Nov 6 '08 #7

P: n/a
2008/11/6 Chris Jones <cj******@gmail.com>:
Begs the question .. how do I tell what is an object-oriented vs. a
procedural problem?
Practice, largely, so you're doing the right thing (provided you don't
trust your /real/ backup data to a tutorial program). If you find that
the program is at its neatest when it's just a couple of methods in
one class, it was a procedural problem.

Actually, from your description of the problem -- that the interest is
in all the "what if" cases -- suggests that it's a specification
problem rather than a design or implementation problem, so rather than
recoding it it might be worth looking at various approaches to
requirements capture and specification.

--
Tim Rowe
Nov 6 '08 #8

P: n/a
In message <6n************@mid.uni-berlin.de>, Marc 'BlackJack' Rintsch
wrote:
Well, if it handles your backups it doesn't work. It just pretends until
you really *need* the backed up data. ;-)
That's why a backup system needs to be absolutely simple as possible. Avoid
complicated formats, a straightforward mirrored filesystem (e.g. updated
via rsync) is the easiest to verify that you can read your precious data.
Nov 6 '08 #9

P: n/a
In message <ma**************************************@python.o rg>, Chris
Jones wrote:
But then I started thinking .. what if for instance I had to scale my
effort from my single system to a large "data center" with hundred of
hosts .. with different backup policies .. what if I had to take into
account time slots where the backups ran .. had to consider bandwidth &
performance issues .. media costs & their rotation and such like.
<http://www.google.co.nz/search?q=second+system+effect>
Nov 6 '08 #10

P: n/a
On Wed, Nov 05, 2008 at 08:12:40PM EST, Tim Rowe wrote:
2008/11/6 Chris Jones <cj******@gmail.com>:
Begs the question .. how do I tell what is an object-oriented vs. a
procedural problem?

Practice, largely, so you're doing the right thing (provided you don't
trust your /real/ backup data to a tutorial program). If you find that
the program is at its neatest when it's just a couple of methods in
one class, it was a procedural problem.
but you do have to go through the motions .. to "find" it ..
Actually, from your description of the problem -- that the interest is
in all the "what if" cases -- suggests that it's a specification
problem rather than a design or implementation problem, so rather than
recoding it it might be worth looking at various approaches to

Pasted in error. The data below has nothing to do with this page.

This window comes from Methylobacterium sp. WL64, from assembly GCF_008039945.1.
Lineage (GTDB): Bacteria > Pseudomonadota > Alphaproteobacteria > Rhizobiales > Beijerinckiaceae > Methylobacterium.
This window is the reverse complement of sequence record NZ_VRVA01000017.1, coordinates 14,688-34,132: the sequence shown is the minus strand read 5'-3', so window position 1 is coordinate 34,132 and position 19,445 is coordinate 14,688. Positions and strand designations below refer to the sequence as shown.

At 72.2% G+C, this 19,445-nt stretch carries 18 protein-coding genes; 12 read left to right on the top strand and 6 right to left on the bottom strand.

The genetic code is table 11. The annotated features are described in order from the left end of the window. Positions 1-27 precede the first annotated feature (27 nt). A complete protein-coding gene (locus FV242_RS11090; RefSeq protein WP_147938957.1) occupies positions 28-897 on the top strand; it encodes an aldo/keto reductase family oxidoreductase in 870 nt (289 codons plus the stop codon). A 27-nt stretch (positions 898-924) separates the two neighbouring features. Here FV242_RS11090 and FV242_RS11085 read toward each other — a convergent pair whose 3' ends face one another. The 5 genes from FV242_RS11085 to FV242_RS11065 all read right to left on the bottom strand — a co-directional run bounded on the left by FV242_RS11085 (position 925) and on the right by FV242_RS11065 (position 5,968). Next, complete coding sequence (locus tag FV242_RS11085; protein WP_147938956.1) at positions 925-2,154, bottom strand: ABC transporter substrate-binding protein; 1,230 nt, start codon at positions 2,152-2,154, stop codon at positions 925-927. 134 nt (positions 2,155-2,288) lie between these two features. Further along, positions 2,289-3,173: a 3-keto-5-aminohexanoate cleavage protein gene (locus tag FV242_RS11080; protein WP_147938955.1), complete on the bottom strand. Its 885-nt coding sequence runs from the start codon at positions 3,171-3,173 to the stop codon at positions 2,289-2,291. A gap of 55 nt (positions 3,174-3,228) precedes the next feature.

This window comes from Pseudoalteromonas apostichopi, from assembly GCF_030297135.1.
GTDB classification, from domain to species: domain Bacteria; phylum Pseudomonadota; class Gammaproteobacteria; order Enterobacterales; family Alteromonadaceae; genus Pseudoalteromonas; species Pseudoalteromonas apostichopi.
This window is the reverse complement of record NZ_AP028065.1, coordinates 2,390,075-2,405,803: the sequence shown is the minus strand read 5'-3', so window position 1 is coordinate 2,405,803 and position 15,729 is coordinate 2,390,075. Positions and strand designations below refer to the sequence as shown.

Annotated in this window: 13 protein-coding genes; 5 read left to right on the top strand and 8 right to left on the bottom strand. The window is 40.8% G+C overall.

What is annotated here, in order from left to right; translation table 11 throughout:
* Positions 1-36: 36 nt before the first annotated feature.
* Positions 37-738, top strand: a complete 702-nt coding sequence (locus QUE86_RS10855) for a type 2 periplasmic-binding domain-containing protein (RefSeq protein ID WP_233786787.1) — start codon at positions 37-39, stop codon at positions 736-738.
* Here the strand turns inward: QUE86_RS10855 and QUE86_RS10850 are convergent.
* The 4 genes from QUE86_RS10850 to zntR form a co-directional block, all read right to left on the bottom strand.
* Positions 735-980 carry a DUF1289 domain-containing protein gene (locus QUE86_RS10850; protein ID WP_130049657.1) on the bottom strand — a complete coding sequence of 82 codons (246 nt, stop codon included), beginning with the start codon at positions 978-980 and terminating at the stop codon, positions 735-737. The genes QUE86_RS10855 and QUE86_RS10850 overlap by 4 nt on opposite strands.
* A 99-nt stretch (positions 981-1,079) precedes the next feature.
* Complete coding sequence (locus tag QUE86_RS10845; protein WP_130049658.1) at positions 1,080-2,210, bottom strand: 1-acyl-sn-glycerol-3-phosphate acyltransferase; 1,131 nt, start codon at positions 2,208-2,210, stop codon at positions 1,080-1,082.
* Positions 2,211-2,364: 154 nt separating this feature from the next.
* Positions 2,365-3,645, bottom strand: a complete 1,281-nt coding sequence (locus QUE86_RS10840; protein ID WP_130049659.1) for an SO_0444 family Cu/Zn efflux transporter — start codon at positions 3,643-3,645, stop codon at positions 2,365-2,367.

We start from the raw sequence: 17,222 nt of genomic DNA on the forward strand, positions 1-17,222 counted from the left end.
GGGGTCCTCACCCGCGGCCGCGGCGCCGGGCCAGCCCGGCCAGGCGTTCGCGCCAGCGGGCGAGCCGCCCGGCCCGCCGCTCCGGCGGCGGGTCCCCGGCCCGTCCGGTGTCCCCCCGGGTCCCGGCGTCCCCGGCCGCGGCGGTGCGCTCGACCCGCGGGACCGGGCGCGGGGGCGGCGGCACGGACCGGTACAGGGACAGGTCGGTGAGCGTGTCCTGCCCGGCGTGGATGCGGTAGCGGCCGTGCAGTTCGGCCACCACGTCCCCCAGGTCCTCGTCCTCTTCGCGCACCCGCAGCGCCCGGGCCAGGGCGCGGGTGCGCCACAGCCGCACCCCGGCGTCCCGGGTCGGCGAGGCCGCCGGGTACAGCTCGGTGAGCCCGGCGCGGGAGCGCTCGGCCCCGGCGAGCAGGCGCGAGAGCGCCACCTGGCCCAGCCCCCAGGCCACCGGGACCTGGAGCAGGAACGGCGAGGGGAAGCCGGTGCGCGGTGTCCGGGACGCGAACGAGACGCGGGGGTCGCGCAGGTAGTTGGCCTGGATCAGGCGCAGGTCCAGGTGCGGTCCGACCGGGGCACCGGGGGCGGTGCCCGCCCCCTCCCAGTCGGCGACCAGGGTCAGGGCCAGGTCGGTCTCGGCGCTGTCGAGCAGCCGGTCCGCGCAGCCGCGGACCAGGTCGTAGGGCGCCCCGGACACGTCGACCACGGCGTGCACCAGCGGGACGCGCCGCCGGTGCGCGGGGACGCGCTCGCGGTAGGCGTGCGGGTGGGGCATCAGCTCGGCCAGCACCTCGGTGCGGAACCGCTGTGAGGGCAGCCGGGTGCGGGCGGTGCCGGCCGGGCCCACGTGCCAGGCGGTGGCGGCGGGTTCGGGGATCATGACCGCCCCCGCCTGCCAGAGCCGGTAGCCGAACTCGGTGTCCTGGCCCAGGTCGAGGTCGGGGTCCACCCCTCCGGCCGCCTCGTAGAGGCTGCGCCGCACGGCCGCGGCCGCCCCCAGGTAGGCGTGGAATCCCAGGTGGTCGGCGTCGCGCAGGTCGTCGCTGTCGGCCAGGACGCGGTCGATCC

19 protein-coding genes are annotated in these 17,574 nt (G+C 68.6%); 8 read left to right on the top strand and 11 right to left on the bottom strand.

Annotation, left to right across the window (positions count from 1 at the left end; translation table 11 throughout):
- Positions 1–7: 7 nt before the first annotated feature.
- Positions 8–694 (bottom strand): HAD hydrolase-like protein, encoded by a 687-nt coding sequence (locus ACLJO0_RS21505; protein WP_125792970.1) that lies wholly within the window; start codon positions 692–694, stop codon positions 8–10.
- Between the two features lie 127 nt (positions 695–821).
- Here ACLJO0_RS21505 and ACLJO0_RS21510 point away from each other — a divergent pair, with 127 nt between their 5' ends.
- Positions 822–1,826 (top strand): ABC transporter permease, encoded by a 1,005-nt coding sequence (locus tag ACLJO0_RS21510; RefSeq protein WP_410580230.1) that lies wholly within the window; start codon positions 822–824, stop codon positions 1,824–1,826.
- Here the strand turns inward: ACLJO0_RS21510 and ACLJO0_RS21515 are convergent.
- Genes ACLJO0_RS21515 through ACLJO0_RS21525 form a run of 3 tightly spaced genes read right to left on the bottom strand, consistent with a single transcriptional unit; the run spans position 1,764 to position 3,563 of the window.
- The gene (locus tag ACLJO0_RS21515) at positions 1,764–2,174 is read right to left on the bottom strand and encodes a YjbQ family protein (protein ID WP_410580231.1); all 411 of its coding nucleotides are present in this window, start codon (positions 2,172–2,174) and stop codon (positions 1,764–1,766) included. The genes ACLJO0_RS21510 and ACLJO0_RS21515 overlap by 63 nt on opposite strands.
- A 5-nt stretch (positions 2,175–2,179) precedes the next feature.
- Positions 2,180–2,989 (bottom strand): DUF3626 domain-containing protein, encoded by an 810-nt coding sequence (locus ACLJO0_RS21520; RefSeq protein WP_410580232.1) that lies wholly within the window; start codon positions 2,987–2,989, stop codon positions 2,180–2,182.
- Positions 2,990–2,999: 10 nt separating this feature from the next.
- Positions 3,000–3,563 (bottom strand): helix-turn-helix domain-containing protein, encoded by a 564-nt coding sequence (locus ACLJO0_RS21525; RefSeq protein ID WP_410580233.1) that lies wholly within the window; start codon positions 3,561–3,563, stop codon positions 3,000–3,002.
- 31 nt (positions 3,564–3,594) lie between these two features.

requirements capture and specification.
I'm one of them that need to get their hands dirty a bith .. lack the
power of abstraction. Need to do some building before I can specify.
Nov 6 '08 #11

P: n/a
In message <ma**************************************@python.o rg>, Chris
Jones wrote:
I'm one of them that need to get their hands dirty a bith .. lack the
power of abstraction. Need to do some building before I can specify.
Nothing wrong with rapid prototyping. :)
Nov 6 '08 #12

P: n/a
On Wed, Nov 05, 2008 at 09:21:38PM EST, Lawrence D'Oliveiro wrote:
In message <6n************@mid.uni-berlin.de>, Marc 'BlackJack' Rintsch
wrote:
Well, if it handles your backups it doesn't work. It just pretends until
you really *need* the backed up data. ;-)

That's why a backup system needs to be absolutely simple as possible. Avoid
complicated formats, a straightforward mirrored filesystem (e.g. updated
via rsync) is the easiest to verify that you can read your precious data.
--
http://mail.python.org/mailman/listinfo/python-list
_Any_ system and backup systems in particular.

There are tradeoffs though .. the above is beyond my budget ..

Couldn't agree more with what you're saying, though.

Less is better!

Nov 6 '08 #13

P: n/a
2008/11/6 Lawrence D'Oliveiro <ld*@geek-central.gen.new_zealand>:
Nothing wrong with rapid prototyping. :)
That's one requirements capture methodology, certainly. Actually,
there's quite a lot wrong with rapid prototyping, but there's quite a
lot wrong with all other requirements capture methodologies too, so
rapid prototyping is up there with the rest of them.
--
Tim Rowe
Nov 6 '08 #14

P: n/a
In message <ma**************************************@python.o rg>, Tim Rowe
wrote:
Actually, there's quite a lot wrong with rapid prototyping, but there's
quite a lot wrong with all other requirements capture methodologies too,
so rapid prototyping is up there with the rest of them.
Sounds like what Churchill said about democracy: that it's the worst system,
apart from all the others. :)
Nov 6 '08 #15

P: n/a
On Wed, Nov 05, 2008 at 09:23:02PM EST, Lawrence D'Oliveiro wrote:
In message <ma**************************************@python.o rg>, Chris
Jones wrote:
But then I started thinking .. what if for instance I had to scale my
effort from my single system to a large "data center" with hundred of
hosts .. with different backup policies .. what if I had to take into
account time slots where the backups ran .. had to consider bandwidth &
performance issues .. media costs & their rotation and such like.

<http://www.google.co.nz/search?q=second+system+effect>
Thanks..

I am not building anything .. planning to implement ..

I am a novice getting my feet wet.

Nov 8 '08 #16